Monday, February 23, 2009

Golden Bear: Everest

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If one of the goals of an EP is to make the listener want to hear more the second it ends, then Golden Bear's Everest EP is a resounding success. Its five songs are melodic and catchy bits of indie pop that lodge in the listener's head somewhere between last night's drunken revelry and the morning after's headache-inducing sunlight. These songs settle in and don't leave easily, and that's a good thing. The EP's tracks are free of the frills, extraneous diddling and self-indulgent experimentalism that have been the downfall of countless indie bands. The band seems to know that sometimes it's okay to be straightforward and direct, leaving the pretentiousness to those hapless and overly sincere bands that litter the landscape.

The band plays what it describes as "galactic-forest rock," a term most likely devised to confound gullible music journalists and bloggers and to give the band a memorable jumping off point. Yet whether the term is a lark or genuine is beside the point; the songs on Everest are strong enough to stand on their own, without needing the support of vague and obtuse genre-bending categories. The Austin, TX band - given the current glut of bands hailing from that city, we should seriously consider tagging them before they are released into the musical wilds - shows enough musical and lyrical dexterity on this EP to distinguish themselves from their peers.

The songs here are four-minute bursts heavy with guitars, drums, occasional horns, dueling keyboards and up-front vocals. Amidst many indie bands' seemingly willful obtuseness - if it's incomprehensible and murky it must be deep and meaningful - such an organic approach is welcome. The production is clean and the arrangements are unapologetically up tempo; opener "Night Lights" starts with electric guitars and drums, "All the Stars" is built around nice group harmonies and the requisite horns - every indie album must include horns - and closing track "Miracle Mile" wraps up the EP nicely with more guitars and drums. The band's sound recalls a number of other bands - most often Built to Spill and, to these ragged ears at least, Pavement in a pinch - without sounding derivative.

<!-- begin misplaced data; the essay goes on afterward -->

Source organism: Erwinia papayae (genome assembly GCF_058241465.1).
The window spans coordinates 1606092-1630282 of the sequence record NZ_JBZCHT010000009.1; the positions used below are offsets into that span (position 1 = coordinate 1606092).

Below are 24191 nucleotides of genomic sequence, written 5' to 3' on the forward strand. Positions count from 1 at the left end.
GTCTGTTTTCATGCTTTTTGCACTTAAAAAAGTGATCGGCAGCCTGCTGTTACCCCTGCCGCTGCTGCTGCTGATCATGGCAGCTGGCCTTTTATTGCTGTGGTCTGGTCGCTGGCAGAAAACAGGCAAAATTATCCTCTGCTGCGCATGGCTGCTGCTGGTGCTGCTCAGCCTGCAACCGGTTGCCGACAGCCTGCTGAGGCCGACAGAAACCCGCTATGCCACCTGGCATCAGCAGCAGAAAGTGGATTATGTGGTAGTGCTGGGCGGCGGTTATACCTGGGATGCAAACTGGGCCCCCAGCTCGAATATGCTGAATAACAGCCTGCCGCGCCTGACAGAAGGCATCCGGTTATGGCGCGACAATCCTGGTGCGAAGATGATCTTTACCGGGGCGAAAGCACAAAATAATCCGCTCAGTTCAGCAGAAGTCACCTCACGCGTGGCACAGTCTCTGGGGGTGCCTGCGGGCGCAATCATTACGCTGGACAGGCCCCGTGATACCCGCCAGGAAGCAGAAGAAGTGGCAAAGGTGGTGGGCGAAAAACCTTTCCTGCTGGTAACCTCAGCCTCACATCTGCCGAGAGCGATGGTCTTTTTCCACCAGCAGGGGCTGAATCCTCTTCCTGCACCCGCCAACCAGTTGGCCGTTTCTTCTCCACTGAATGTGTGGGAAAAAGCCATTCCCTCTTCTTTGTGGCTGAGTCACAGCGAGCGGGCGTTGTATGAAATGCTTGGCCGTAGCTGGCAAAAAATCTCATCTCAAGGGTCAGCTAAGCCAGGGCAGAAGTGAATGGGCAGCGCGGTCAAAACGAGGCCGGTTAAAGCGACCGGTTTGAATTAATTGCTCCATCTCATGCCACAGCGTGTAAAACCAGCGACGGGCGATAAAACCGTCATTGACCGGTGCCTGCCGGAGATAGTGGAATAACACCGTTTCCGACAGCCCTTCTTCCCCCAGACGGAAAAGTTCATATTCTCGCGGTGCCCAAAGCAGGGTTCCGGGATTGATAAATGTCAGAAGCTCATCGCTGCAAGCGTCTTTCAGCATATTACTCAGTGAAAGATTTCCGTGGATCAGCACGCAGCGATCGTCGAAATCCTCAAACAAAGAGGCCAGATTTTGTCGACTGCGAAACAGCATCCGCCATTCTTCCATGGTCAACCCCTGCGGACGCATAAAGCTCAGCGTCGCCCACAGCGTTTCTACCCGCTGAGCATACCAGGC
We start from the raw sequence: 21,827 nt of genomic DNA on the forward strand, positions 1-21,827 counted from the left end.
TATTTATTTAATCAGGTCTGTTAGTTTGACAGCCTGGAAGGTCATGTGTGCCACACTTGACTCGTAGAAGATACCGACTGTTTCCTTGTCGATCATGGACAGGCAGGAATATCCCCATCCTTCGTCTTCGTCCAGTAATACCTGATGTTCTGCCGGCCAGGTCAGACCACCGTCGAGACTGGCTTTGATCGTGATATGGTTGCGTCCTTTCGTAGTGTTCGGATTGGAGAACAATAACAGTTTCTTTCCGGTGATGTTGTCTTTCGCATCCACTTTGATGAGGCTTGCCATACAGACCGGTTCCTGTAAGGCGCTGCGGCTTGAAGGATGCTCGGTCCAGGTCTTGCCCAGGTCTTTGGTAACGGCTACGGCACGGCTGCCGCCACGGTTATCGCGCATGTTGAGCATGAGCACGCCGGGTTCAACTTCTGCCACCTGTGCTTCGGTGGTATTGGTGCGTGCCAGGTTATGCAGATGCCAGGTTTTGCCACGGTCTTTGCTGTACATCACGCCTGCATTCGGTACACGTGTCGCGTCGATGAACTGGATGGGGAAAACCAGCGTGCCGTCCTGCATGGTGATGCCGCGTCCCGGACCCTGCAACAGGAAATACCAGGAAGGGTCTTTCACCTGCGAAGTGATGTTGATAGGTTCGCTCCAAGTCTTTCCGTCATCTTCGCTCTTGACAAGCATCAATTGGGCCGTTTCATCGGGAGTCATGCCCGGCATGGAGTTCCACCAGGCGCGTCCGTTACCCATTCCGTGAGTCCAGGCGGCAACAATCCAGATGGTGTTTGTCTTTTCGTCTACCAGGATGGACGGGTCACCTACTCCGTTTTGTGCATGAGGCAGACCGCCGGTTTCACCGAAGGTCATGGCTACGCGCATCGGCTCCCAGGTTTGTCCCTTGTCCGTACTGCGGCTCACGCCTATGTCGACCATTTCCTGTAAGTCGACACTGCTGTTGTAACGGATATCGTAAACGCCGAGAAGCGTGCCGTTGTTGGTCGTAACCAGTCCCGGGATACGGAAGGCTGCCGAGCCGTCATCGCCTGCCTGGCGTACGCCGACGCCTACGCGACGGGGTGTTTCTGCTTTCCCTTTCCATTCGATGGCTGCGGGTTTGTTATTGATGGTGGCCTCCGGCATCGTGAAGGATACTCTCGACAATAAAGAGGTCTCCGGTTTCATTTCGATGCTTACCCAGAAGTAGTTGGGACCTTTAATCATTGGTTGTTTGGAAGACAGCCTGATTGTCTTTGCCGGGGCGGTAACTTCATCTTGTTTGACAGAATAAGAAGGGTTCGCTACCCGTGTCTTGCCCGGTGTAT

Indeed, Chris Gregory's vocals are at times reminiscent of Doug Martsch, minus that voice's occasional thinness and compression. The songs are frequently dryly humorous and sometimes dour; their lyrics contain countless references to lost time and the future, coupled with a confused and restless psyche spinning its wheels and just killing time. "I might break the law/ Or go insane if I don't find some peace of mind," Gregory deadpans on "All the Stars;" while later on the title track he admits that "All those fantasies I started believing/ Show no signs of coming true." Still the EP isn't sad-sack depressing - plenty of doses of comedy and hope creep in, especially in the wonderfully ambiguous "Future Blues" - and the band manages to successfully navigate between punchy arrangements and intelligent if sometimes serious lyrics.

Though in some ways the Everest EP doesn't stray too far from the sound of previous album To the Farthest Star, it's an instantly likeable EP that's both easy on the ears and worthy fodder for all those indie armchair psychologists. While some bands lose points and shatter their reputations in the name of absurd experimentation, Golden Bear shows that sometimes a direct approach is the best way to go.

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